|X-Ray Diffraction Microscopy of Magnetic Structures|
Scientists working at ALS Beamline 184.108.40.206 have demonstrated a new x-ray technique for producing short-exposure nanoscale images of the magnetic structure of materials. The new method combines aspects of coherent x-ray diffraction, which can determine 3-D charge distributions, and resonant magnetic scattering, which is sensitive to magnetic structures.
Physicists have used coherent x-ray diffraction to measure the electron density of complicated molecules. The formula used to make these calculations contains terms that relate to the electron spin of magnetic atoms, but these terms are traditionally ignored since coherent x-ray diffraction has not been used to retrieve magnetic information. Using the full formula allows for the determination of not only the electron density, but also the magnetic spin distribution and its orientation.
After three years of trials and improvements, the research group, led by scientists from the Linac Coherent Light Source, succeeded in imaging magnetic domains in a cobalt alloy sample. This method can be used at any coherent light source, such as x-ray free-electron lasers, where ultra-short pulses would freeze-frame magnetic changes, offering the potential for imaging in unprecedented detail the structure and motion of boundaries between regions with different magnetic orientation.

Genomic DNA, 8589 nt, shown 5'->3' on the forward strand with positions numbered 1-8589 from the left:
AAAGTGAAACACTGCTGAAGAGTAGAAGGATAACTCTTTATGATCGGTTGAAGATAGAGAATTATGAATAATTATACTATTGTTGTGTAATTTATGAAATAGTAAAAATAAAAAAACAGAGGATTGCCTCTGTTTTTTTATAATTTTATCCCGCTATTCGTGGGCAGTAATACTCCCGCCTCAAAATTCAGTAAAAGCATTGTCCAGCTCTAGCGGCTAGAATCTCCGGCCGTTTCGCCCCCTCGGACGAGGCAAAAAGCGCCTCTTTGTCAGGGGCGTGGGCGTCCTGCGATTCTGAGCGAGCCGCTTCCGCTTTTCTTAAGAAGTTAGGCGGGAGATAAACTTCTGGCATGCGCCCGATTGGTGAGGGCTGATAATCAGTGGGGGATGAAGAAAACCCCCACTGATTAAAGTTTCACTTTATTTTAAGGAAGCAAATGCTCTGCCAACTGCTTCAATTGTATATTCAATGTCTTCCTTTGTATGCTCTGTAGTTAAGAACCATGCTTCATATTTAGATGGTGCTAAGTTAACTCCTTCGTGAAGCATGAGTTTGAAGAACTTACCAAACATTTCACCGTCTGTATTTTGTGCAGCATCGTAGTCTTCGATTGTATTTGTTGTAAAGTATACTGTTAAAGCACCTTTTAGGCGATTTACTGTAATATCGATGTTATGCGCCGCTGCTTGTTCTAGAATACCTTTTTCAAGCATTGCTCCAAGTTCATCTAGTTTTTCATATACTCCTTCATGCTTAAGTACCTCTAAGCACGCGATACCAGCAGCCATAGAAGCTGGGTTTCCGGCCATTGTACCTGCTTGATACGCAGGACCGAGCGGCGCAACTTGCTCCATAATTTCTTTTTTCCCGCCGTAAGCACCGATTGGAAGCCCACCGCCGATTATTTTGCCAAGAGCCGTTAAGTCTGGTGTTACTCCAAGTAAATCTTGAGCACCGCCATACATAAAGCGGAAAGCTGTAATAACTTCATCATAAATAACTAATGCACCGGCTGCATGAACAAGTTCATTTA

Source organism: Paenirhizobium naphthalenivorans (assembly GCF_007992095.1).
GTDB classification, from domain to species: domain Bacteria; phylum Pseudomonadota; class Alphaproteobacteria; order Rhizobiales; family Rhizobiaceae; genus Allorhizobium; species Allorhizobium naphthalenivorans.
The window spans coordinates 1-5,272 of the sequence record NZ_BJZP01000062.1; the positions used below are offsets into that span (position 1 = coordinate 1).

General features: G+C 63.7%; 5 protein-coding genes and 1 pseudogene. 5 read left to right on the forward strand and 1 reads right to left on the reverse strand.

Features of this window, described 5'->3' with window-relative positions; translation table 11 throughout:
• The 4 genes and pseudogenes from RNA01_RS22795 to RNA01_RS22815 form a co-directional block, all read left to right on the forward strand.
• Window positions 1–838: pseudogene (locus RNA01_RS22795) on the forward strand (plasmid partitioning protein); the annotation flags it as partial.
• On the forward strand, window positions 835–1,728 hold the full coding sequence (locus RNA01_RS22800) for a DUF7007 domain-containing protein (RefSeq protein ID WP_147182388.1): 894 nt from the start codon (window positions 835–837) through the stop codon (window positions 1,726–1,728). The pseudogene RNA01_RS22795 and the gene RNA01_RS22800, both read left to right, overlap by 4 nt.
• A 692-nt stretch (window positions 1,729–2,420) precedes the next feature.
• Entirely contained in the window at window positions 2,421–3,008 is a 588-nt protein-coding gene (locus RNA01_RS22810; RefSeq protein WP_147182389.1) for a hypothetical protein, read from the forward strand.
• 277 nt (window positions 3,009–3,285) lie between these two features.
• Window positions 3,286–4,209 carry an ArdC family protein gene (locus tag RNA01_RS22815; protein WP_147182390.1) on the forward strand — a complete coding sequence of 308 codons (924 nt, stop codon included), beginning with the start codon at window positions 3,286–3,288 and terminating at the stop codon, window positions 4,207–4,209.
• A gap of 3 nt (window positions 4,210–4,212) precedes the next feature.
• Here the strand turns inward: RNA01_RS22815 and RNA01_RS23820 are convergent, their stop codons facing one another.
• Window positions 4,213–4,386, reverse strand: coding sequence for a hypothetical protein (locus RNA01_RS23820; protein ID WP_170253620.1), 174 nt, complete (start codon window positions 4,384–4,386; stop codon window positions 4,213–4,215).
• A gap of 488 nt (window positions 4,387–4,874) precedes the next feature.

Read the full ALS Science Highlight about this work: Lensless Imaging of Magnetic Nanostructures
Work performed on ALS Beamline 220.127.116.11
Citation: J.J. Turner et al., “X-Ray Diffraction Microscopy of Magnetic Structures,” Phys. Rev. Lett. 107, 033904 (2011).